He quit the Parliamentary army when Oliver Cromwell, by this time a Lieutenant‐General, ordered that everybody subscribe to the Scottish National (Presbyterian) Covenant which called for the suppression of religious dissidents. Lilburne declared he would “dig for carrots and turnips” before he would ever support compulsory religion.
Lilburne was influenced by scholarly John Milton who had been charged with violating Parliament’s June 1643 law requiring that prior to publication written work must be licensed by a government censor and registered with the Stationers Company. Ordered to defend himself before Parliament, Milton gave a speech which became the famous pamphlet Areopagitica (1644). He maintained that truth tends to prevail when markets are open and the press is free.
In January 1645, Lilburne wrote A Copy of a Letter about the injustices he had suffered. He criticized Puritan William Prynne who, having suffered from intolerance by Charles I and Bishop Laud, wouldn’t tolerate others of differing views. Parliamentary officials found a printing press alleged to have produced Lilburne’s offending pamphlet, and one of Lilburne’s eyes was poked out with a pike.
On July 19, 1645, Lilburne was imprisoned for criticizing the Speaker of the House of Commons. He refused to answer questions and demanded to know the charges against him. “I have as true a right to all the privileges that do belong to a free man as the greatest man in England,” he insisted. He was sent back to Newgate prison. There hewrote England’s Birthright Justified against all arbitrary usurpations, whether Regall or Parliamentary or under what Vizor soever (1645). He believed laws should be written in English so everybody could read them. He insisted that a trial would be proper only when formal charges are filed, when they refer to known laws and when the defendant can confront the accuser and have an adequate opportunity to present a defense. He denounced the government‐granted monopoly on preaching. He attacked government‐granted business monopolies. He spoke out for free trade and a free press.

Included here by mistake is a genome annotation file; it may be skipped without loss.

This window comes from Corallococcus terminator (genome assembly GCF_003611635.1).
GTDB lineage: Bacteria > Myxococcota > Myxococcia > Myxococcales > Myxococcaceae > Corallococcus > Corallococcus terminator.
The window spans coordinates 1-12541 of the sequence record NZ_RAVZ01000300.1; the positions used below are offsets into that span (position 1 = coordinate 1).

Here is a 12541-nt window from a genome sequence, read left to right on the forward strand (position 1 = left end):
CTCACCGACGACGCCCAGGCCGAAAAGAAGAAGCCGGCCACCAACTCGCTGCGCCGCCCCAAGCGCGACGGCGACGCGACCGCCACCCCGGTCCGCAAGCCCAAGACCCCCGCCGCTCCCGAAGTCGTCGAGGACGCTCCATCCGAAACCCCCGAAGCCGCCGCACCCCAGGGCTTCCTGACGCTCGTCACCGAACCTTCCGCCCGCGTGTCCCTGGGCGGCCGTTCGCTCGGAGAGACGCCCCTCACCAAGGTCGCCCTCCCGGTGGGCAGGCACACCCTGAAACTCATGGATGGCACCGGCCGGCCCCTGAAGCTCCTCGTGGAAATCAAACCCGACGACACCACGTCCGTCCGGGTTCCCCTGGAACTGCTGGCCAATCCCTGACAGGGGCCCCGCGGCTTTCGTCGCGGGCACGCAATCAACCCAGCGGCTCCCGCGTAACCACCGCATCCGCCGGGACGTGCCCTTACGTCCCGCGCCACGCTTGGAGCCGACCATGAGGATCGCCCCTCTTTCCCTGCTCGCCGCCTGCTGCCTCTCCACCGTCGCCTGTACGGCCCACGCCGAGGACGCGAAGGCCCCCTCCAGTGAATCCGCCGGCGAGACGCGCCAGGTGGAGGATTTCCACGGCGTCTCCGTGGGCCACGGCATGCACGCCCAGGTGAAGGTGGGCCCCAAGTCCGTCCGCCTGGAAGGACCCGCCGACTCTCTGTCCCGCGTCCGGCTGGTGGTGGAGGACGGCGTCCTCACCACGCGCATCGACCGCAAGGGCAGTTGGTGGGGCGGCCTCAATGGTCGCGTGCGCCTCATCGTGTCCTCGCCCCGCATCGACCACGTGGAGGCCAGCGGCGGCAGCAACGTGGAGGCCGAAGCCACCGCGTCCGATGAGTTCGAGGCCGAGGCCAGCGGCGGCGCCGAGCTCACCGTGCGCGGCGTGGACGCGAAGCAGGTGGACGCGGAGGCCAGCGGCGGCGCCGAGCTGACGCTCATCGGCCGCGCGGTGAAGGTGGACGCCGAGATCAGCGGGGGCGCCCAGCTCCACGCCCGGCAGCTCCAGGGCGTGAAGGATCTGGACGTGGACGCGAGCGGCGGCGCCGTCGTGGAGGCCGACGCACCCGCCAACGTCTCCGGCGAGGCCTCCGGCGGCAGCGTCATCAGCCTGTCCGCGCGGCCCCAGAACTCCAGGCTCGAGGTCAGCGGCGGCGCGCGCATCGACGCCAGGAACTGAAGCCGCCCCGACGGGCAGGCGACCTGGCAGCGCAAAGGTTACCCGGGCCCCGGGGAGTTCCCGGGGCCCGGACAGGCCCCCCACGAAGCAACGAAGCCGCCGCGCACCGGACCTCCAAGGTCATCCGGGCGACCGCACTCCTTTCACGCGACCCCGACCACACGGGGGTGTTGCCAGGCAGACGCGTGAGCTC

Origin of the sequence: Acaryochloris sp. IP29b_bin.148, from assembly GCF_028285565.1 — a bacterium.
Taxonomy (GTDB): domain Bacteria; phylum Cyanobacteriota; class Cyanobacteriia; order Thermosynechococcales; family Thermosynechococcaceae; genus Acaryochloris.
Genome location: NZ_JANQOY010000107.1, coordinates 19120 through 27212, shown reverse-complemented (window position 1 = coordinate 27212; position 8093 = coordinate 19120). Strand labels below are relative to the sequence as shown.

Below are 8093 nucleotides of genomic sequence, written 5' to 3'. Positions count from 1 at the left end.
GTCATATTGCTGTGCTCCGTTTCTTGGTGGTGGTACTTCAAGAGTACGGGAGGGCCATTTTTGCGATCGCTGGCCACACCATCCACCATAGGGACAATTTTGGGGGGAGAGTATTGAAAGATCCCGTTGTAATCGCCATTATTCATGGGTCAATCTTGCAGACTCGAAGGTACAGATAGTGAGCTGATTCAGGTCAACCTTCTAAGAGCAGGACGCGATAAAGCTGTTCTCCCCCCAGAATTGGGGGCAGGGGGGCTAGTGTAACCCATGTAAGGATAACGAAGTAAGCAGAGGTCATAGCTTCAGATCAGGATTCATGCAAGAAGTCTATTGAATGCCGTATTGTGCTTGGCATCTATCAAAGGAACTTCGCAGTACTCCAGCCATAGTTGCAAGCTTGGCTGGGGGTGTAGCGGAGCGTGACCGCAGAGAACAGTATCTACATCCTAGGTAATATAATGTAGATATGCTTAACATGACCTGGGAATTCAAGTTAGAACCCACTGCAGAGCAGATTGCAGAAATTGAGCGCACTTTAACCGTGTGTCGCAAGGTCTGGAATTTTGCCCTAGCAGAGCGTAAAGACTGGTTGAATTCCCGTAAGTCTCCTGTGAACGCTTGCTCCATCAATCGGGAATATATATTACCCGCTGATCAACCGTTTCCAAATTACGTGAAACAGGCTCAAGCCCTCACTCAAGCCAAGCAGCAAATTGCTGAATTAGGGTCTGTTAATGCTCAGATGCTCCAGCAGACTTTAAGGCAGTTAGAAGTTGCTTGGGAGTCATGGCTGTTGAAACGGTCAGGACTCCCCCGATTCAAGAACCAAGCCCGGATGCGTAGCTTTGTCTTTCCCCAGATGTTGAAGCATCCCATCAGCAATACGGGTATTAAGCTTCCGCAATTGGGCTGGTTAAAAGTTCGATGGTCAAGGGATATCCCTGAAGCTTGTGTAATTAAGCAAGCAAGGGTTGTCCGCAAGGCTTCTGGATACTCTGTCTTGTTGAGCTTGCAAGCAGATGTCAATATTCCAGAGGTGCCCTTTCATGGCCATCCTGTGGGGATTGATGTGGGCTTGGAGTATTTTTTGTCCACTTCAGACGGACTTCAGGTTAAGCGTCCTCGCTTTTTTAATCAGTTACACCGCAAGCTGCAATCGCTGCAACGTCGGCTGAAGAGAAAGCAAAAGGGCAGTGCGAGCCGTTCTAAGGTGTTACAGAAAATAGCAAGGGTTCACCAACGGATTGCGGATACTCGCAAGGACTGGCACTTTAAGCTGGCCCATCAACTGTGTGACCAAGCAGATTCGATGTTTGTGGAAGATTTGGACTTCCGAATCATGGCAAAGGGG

Lilburne observed that the longer politicians remained in Parliament, the more corrupt they became. Lilburne called for annual Parliamentary elections and universal male suffrage. He urged people to do as much as they could to remedy wrongs through constitutional action, but he implied if this failed, people have a right to rebel.
Released from prison in October 1645, he wrote The Just Man’s Justification which spelled out his grievances against the House of Lords. On June 11, 1646, he was summoned to appear before the House of Lords and asked if he knew about this latest seditious pamphlet. He countered by demanding to know what, if any, charges were filed against him. He lashed out at the Lords, saying “All you intended when you set us a‐fighting was merely to unhorse and dismount our old riders and tyrants, that so you might get up, and ride us in their stead.” The Lords committed him to Newgate prison where he wrote another pamphlet, The Freeman’s Freedom Vindicated. When the Keeper refused to let Elizabeth Lilburne visit him, he defied officials to cut out his tongue, and he threatened to set the House of Lords afire.
Lilburne’s friends again rallied to his defense. Elizabeth Lilburne organized groups of women who visited the House of Commons to offer her husband’s petition for justice. Printer Richard Overton wrote pamphlets defending Lilburne, for which he was sent to Newgate prison. There, in October, he wrote produced his brilliant pamphlet, An Arrow against all tyrants and tyranny, shot from the prison of Newgate into the Prerogative Bowels of the Arbitrary House of Lords. “To every individual in nature is given an individual property by nature,” he wrote, “not to be invaded or usurped by any. For every one as he is himself, so he hath a self propriety, else could he not be himself…No man hath power over my rights and liberties and I over no man’s…For by natural birth all men are equally and alike born to like propriety, liberty and freedom…”